How to Blend New School and Old School Approaches to Building Customer Relationships
When you scroll through a list of your customers, what do you see? Look past your standard customer data—what products they’ve purchased, how much they pay, etc.— and evaluate what you really know about them and their company. Do you understand what their most pressing issues are? Can you identify what they need to grow their business or the best way to communicate with them? When you really look at it, how well do you know them at all?
The more customers you have, the more challenging these questions can become. And what about when these customers have multiple points of contact on your team? It can be challenging to make sure everyone has access to the same information so that when the customer interacts with someone from your company, they feel known. They feel like they matter.
There are no shortcuts to customer satisfaction and there are myriad ways an organization might go about improving their approach to delivering quality service. Some companies lean heavily on the analytics; others rely on handshakes and making the customer feel like the number one priority. It all depends on your business and what your customers are looking for. That said, some customer relationship management strategies can be applied across industries and demographics. Here are a few tips for cultivating quality long-term customer relationships.
Create a strong connection from the start
Joey Coleman, a respected customer experience expert, states that in a typical business, in virtually any industry, 20 to 60 percent of all customers leave within the first 100 days. While this may sound discouraging, it actually means you have a huge opportunity to stand out by connecting with your customers in a meaningful way within those first few months. You can do this with a personal touch by having team members reach out creatively, using video messages or sending thoughtful gifts. What could you do to exceed their expectations? Whatever you do, gather as much information as you can on each customer and keep meticulous notes of every interaction to make sure your next communication is as effective as possible.
Pro-Tip: Use tools and technologies designed to help you track and measure your communications with customers, including emails, phone calls, and purchases. Make sure this information syncs with your core business management software and is accessible to all team members who might interact with your customers. Furthermore, be sure the tools you use are right for a business of your size. There are all kinds of options available out there today and what’s best for an enterprise of 50,000 sales people is likely not the most effective tool for a startup or midsized business’ sales team.
Form an ongoing relationship, not just a sale
By creating a meaningful connection within the first 100 days or so, you’re laying the foundation for a lasting relationship, not just a single sale. You want repeat buyers and great referrals, right? The only way to do that is to earn it with proper diligence, one day at a time. Your customers are more than just names in your database. They’re real people facing real challenges. So when they receive a communication from you, how are you demonstrating that you understand their point of view? Are you able to demonstrate to them that you are indeed listening and understand their needs? Trust is built over time. Practically speaking, trust requires that you know details about your customers and respond according to the feedback they’re giving you.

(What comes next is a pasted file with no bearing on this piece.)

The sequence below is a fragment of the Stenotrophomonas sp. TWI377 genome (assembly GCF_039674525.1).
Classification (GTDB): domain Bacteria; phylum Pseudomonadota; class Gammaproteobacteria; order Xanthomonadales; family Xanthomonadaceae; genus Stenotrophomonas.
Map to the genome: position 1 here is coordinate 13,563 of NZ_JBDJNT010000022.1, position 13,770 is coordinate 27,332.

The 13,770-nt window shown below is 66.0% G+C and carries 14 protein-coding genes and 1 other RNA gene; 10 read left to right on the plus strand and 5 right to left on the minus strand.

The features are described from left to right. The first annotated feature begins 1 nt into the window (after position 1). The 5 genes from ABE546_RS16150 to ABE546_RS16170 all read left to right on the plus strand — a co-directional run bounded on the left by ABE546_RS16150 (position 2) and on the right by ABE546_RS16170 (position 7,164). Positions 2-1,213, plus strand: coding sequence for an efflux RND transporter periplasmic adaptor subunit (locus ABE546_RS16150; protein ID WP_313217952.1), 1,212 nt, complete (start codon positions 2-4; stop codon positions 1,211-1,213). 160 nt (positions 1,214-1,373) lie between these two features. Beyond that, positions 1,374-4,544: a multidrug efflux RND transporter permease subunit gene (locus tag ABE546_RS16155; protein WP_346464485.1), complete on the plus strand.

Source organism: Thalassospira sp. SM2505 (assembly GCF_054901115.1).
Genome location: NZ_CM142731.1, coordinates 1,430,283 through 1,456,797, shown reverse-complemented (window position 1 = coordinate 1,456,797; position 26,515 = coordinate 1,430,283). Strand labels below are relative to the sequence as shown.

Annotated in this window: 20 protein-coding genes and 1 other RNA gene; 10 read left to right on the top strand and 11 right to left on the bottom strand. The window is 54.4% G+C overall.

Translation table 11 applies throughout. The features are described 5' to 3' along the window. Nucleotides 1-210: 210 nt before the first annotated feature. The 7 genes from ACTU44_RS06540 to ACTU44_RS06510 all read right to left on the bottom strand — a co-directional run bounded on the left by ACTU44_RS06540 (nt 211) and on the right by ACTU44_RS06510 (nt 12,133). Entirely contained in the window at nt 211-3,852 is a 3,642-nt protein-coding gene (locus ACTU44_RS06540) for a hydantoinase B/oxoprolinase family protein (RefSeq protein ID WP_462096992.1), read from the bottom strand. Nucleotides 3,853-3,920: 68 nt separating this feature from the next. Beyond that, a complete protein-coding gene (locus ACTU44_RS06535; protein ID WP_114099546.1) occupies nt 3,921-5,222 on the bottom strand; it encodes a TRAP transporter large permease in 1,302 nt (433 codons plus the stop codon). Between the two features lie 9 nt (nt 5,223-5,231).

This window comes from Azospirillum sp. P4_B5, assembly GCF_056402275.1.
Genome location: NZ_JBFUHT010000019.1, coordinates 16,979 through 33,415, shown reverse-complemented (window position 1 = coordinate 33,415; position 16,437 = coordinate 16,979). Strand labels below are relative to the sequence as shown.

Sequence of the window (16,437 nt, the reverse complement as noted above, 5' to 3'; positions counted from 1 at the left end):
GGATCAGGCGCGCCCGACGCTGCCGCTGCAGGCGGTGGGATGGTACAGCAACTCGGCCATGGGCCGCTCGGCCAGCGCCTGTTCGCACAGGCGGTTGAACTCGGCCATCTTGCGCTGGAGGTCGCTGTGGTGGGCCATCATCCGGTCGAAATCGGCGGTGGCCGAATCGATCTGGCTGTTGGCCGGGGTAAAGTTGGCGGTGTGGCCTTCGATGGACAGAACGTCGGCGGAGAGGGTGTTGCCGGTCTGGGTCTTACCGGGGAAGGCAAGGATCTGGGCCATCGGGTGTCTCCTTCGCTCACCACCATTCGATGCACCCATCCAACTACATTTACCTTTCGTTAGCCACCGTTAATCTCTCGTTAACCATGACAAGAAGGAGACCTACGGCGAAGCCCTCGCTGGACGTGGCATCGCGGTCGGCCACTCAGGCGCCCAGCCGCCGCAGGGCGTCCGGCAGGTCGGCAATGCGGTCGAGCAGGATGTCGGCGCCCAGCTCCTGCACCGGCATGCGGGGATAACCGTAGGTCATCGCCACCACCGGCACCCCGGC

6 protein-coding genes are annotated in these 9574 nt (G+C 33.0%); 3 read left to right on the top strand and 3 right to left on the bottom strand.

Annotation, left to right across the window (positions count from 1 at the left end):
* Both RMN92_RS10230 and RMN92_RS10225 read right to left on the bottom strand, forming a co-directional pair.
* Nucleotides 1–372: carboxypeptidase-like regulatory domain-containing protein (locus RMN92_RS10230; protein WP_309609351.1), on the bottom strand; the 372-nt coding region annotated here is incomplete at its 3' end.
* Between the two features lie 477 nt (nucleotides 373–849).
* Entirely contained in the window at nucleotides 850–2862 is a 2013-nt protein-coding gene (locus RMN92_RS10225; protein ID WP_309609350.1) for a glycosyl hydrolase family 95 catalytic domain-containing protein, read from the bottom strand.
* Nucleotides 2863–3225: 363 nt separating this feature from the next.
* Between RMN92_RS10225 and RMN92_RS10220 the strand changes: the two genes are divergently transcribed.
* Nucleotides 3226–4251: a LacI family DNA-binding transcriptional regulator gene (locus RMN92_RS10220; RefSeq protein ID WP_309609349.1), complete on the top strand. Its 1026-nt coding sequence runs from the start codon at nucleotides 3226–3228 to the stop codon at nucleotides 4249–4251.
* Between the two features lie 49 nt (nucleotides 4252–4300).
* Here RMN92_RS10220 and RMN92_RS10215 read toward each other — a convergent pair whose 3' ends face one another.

Pro-Tip: Data is most potent when it is paired with empathy. Even if you have detailed, actionable customer data, it’s imperative to connect with your customers on a human level as well. It’s not just about offering the best products or solutions to their issues; it’s about understanding their struggles and celebrating their successes as well. These are the building blocks for trust, loyalty and long-lasting customer relationships.
Notice patterns and test theories
In Charles Duhigg’s book, "Smarter, Faster, Better," he tells the story of a high-performing debt-collection team which spent every day on the phone in an effort to persuade customers to make payments toward their credit cards. What made this team so effective? Led by their manager, the team would keep a vigilant eye out for any behavioral patterns they could find. They would brainstorm theories they could test when interacting with customers. As a result of this approach, they learned it was more effective for them to call homes in the morning when they were more likely to reach mothers home with their children. These women were more apt to send payments. They also found success calling customers who had a history of running up balances and then paying them off in large chunks in the evenings when they were more likely to be at ease and relaxing. They could be reminded of how good it feels to pay off their balance and inspired to do so. Seemingly anecdotal patterns can add up to remarkable revenues when teams take the time to pay attention and recognize that resonates with one customer may be applicable to others as well if you can determine the pattern.
Pro-Tip: Create a system and means of storing behavioral patterns and anecdotes about your customers. Encourage regular conversation amongst your team to come up with theories you can test. Not only will it lead to a better experience for your customers, but you’ll engage your team in a fascinating ongoing experiment.
There is a huge opportunity for businesses across all industries to create meaningful connections with their customers by leveraging modern data collection with good old-fashioned personal attention. Customers reward the companies who do that best with their loyalty, be it with repeat purchases, referrals, or both. Make sure that your company is the kind that customers want to reward.
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